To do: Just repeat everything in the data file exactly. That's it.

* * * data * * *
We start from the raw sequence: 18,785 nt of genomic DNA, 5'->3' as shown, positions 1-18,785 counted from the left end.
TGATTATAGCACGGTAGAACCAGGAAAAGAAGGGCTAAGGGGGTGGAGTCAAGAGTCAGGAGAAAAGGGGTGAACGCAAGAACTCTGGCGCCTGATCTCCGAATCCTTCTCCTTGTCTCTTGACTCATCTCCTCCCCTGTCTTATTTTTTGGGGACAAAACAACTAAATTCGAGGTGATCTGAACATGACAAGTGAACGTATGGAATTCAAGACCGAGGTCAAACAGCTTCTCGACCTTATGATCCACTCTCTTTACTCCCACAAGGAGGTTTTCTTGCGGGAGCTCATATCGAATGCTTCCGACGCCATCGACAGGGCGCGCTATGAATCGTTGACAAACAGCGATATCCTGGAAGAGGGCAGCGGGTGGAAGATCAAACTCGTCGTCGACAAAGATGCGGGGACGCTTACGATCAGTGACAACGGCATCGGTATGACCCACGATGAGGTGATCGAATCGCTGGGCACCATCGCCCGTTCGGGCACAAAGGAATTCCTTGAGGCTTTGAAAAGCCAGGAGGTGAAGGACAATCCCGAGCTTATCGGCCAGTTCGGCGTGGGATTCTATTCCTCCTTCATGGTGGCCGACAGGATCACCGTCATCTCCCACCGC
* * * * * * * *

We start from the raw sequence: 18,785 nt of genomic DNA, 5'->3' as shown, positions 1-18,785 counted from the left end.
TGATTATAGCACGGTAGAACCAGGAAAAGAAGGGCTAAGGGGGTGGAGTCAAGAGTCAGGAGAAAAGGGGTGAACGCAAGAACTCTGGCGCCTGATCTCCGAATCCTTCTCCTTGTCTCTTGACTCATCTCCTCCCCTGTCTTATTTTTTGGGGACAAAACAACTAAATTCGAGGTGATCTGAACATGACAAGTGAACGTATGGAATTCAAGACCGAGGTCAAACAGCTTCTCGACCTTATGATCCACTCTCTTTACTCCCACAAGGAGGTTTTCTTGCGGGAGCTCATATCGAATGCTTCCGACGCCATCGACAGGGCGCGCTATGAATCGTTGACAAACAGCGATATCCTGGAAGAGGGCAGCGGGTGGAAGATCAAACTCGTCGTCGACAAAGATGCGGGGACGCTTACGATCAGTGACAACGGCATCGGTATGACCCACGATGAGGTGATCGAATCGCTGGGCACCATCGCCCGTTCGGGCACAAAGGAATTCCTTGAGGCTTTGAAAAGCCAGGAGGTGAAGGACAATCCCGAGCTTATCGGCCAGTTCGGCGTGGGATTCTATTCCTCCTTCATGGTGGCCGACAGGATCACCGTCATCTCCCACCGC